Venezuela: People vote in unofficial referendum

All you need to know about two votes being held in a country wracked with political tensions, economic woes and unrest.

After more than three months of protests, the opposition and government have decided to hold two electoral events on Sunday in Venezuela.

The opposition’s vote seeks, through a popular consultation, to let people share opinions about the Constituent Assembly.

The second, organised by the government, is a rehearsal and aims to familiarise people with the constituent election due to take place on July 30.

“Through an executive decree, we as citizens are called to for a constituent process. The idea of the Constituent Assembly is that  500 Venezuelans will have the right to draft new laws and new articles, and then this new constitution will be voted,” Ricardo Leon, editor of El Silbon Information Agency, told Al Jazeera.

“The oligarchy is afraid of this because they can lose space of power and economic control,” he added.

Today, the opposition will ask voters if they support the government’s plan to elect a National Constituent Assembly that will overhaul the 1999 constitution.

However, the plebiscite does not have the support of the electoral power nor the government, which considers it illegal.

READ MORE: Timeline – Key moments in Venezuela’s crisis

“I will vote today because we want to defend the constitution of 1999. It is important to restore constitutional order, and give space to the public powers to perform their functions, and in this way to exert pressure for presidential elections,” Venezuelan lawyer Vanessa Diaz told Al Jazeera.

The process seeks to show the rejection of Maduro, his government, and the role of the armed forces who are accused of repression.

But the government said it would ask the Supreme Court of Justice to nullify the the plebiscite as “unconstitutional, and illegal”.

¨ I make a call to the right to achieve harmony, and to stop threatening with violence, and I call for talks in a new cycle of dialogue for peace and independence in our country,¨ President Maduro said.

Here are some key questions relating to today’s votes….

1) Who called for this plebiscite?

A coalition of opposition parties; the National Assembly announced the move on July 3.

The opposition invoked Article 350 of the Constitution and seeks to demonstrate, through consultation, Venezuelans’ displeasure with the National Constituent Assembly.

2) What will Venezuelans be asked?

People would be asked to answer with “yes” or “no” to three main questions:

  • Do you reject and ignore the realisation of a Constituent Assembly proposed by Nicolas Maduro without the prior approval of the Venezuelan people?
  • Do you demand that the National Armed Forces and all public officials obey and defend the Constitution of 1999 and support the decisions of the National Assembly?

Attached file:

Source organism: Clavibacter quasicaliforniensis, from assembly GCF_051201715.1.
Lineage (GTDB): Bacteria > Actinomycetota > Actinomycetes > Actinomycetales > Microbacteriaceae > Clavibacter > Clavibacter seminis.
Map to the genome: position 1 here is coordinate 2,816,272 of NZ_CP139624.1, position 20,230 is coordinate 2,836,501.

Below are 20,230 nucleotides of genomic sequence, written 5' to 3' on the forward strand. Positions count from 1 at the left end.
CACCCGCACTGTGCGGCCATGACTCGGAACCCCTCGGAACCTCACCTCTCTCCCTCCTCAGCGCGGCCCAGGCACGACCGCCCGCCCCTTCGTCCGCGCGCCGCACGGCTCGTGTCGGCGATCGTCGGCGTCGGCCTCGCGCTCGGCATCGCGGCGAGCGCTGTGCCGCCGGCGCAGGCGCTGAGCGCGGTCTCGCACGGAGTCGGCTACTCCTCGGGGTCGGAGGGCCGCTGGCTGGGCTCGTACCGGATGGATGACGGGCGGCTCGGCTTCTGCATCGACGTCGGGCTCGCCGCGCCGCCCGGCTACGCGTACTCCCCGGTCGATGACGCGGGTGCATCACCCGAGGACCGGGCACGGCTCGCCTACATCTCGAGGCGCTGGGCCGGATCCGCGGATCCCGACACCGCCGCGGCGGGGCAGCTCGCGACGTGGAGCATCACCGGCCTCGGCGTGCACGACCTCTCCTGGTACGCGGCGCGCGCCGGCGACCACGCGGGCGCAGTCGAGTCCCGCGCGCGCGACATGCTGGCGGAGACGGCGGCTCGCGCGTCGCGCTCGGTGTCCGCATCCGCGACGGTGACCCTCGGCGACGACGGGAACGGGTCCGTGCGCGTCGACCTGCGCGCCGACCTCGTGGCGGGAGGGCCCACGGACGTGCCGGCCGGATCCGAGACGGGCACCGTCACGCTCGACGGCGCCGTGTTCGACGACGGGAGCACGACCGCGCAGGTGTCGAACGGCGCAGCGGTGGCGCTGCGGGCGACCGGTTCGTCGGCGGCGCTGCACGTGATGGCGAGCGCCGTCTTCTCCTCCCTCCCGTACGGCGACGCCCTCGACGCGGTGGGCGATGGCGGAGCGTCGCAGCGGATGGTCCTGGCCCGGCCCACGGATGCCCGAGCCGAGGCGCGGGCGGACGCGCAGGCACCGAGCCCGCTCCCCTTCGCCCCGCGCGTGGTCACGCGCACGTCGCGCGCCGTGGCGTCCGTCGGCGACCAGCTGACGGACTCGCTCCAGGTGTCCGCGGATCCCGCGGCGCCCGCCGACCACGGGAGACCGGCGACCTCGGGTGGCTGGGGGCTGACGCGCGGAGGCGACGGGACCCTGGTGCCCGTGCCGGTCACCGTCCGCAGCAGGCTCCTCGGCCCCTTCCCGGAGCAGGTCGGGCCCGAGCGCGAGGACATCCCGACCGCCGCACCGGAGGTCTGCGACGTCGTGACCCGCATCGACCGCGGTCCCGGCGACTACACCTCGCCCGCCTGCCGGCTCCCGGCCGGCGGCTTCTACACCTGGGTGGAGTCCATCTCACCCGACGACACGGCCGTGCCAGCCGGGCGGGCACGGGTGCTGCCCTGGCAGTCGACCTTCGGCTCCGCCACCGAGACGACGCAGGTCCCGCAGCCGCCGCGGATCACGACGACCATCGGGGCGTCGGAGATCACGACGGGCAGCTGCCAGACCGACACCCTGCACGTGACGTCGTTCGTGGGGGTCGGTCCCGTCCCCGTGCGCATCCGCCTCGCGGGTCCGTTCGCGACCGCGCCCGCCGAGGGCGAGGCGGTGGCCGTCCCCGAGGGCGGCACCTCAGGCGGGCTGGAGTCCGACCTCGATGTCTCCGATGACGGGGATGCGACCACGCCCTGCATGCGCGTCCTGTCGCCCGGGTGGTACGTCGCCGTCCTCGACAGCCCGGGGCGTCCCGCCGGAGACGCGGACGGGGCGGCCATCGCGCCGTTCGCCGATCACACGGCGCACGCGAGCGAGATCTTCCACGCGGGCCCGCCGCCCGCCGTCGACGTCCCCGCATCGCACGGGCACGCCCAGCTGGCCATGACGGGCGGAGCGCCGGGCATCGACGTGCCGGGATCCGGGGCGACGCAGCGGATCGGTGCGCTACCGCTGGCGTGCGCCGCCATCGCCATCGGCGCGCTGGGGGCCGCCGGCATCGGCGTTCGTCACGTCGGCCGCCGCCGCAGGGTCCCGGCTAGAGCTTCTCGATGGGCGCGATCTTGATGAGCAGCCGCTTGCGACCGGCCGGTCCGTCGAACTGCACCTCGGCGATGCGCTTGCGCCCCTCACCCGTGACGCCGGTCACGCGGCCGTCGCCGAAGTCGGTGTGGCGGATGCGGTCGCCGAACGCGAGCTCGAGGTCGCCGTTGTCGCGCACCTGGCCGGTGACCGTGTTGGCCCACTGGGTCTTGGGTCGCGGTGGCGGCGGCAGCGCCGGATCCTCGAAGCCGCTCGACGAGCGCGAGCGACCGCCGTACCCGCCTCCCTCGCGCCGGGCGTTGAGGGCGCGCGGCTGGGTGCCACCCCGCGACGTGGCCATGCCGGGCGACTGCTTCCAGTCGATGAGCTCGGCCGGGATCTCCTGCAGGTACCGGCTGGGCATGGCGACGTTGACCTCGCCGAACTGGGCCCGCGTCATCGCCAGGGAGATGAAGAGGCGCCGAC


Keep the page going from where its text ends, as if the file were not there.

• Do you approve the renewal of public powers in accordance with the provisions of the Constitution, and the holding of free and transparent elections, as well as the formation of a government of national unity to restore constitutional order?

3) Who can vote?

Venezuelans over the age of 18 inside and outside the country.

In Mexico, I arrived at 12pm to vote, and I finished at 5:30pm, and there were still more people waiting to vote

by Maria , Venezuelan entrepreneur

The vote will take place in 2,030 polling stations in 536 cities of Venezuela, and 69 countries around the world.

Some of them include: Andorra, Algeria, Argentina, Canada, Colombia, Chile, Ecuador, Egypt, Spain, United States, Hong Kong, Ireland, Qatar, Kuwait, Lebanon and Mexico, among others.  

“In Mexico, I arrived at 12pm to vote, and I finished at 5:30pm, and there were still more people waiting to vote,” Maria, a Venezuelan entrepreneur, told Al Jazeera.

The event will have international observers, including former presidents Laura Chinchilla of Costa Rica, Vicente Fox of Mexico, and Andres Pastrana Arango of Colombia.

¨No foreign government or voters will rule over Venezuela, said President Nicolas Maduro on Sunday, 

People wait to cast their votes during an unofficial plebiscite against Venezuela's President Nicolas Maduro's government, in Mexico City [Henry Romero/Reuters] 
People wait to cast their votes during an unofficial plebiscite against Venezuela’s President Nicolas Maduro’s government, in Mexico City [Henry Romero/Reuters] 

4) What happens next? 

It is not certain what will happen, but some believe that after the consultation, the opposition would call for a “zero” hour – meaning a national strike or other actions against Maduro. 

“If we are millions this Sunday, we will start a scale of greater pressure to respect the people’s will and stop this constituent fraud,” said opposition leader Henrique Capriles. 

The opposition will announce how many participated in the popular consultation on the same day. 

5) What is the National Constituent Assembly? 

A convention that was held in Venezuela in 1999 to draft a new Constitution.

The Constituent Assembly could last more than a year because two referendums and elections must be convened to determine the constituents, who must discuss for months the issues concerning the new Constitution.

This would allow the president to stay in power during the process, and could lead to a delay of the 2018 presidential election.

Source: Al Jazeera